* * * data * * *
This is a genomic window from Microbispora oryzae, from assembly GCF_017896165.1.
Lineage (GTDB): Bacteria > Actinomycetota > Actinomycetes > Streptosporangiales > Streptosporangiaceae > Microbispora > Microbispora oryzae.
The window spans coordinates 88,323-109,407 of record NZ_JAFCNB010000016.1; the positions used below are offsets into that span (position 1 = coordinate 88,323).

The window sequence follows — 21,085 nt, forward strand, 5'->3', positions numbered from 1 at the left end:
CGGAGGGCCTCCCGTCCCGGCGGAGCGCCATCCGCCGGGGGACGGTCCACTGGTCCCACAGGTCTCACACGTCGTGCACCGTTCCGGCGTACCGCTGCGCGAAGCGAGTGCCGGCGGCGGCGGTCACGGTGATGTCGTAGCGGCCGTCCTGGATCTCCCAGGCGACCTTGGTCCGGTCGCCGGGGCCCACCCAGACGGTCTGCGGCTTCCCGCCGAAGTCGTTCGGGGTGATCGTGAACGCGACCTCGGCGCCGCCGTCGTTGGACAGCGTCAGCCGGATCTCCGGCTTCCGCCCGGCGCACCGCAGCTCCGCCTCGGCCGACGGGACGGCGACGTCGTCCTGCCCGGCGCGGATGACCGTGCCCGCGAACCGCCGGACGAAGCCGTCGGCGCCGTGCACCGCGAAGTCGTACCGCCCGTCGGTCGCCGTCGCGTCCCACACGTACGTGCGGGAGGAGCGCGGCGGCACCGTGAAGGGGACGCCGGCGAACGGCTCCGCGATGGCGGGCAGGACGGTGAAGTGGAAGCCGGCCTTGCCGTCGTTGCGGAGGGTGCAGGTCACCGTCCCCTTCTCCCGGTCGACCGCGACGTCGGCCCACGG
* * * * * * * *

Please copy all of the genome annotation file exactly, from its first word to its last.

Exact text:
This is a genomic window from Microbispora oryzae, from assembly GCF_017896165.1.
Lineage (GTDB): Bacteria > Actinomycetota > Actinomycetes > Streptosporangiales > Streptosporangiaceae > Microbispora > Microbispora oryzae.
The window spans coordinates 88,323-109,407 of record NZ_JAFCNB010000016.1; the positions used below are offsets into that span (position 1 = coordinate 88,323).

The window sequence follows — 21,085 nt, forward strand, 5'->3', positions numbered from 1 at the left end:
CGGAGGGCCTCCCGTCCCGGCGGAGCGCCATCCGCCGGGGGACGGTCCACTGGTCCCACAGGTCTCACACGTCGTGCACCGTTCCGGCGTACCGCTGCGCGAAGCGAGTGCCGGCGGCGGCGGTCACGGTGATGTCGTAGCGGCCGTCCTGGATCTCCCAGGCGACCTTGGTCCGGTCGCCGGGGCCCACCCAGACGGTCTGCGGCTTCCCGCCGAAGTCGTTCGGGGTGATCGTGAACGCGACCTCGGCGCCGCCGTCGTTGGACAGCGTCAGCCGGATCTCCGGCTTCCGCCCGGCGCACCGCAGCTCCGCCTCGGCCGACGGGACGGCGACGTCGTCCTGCCCGGCGCGGATGACCGTGCCCGCGAACCGCCGGACGAAGCCGTCGGCGCCGTGCACCGCGAAGTCGTACCGCCCGTCGGTCGCCGTCGCGTCCCACACGTACGTGCGGGAGGAGCGCGGCGGCACCGTGAAGGGGACGCCGGCGAACGGCTCCGCGATGGCGGGCAGGACGGTGAAGTGGAAGCCGGCCTTGCCGTCGTTGCGGAGGGTGCAGGTCACCGTCCCCTTCTCCCGGTCGACCGCGACGTCGGCCCACGG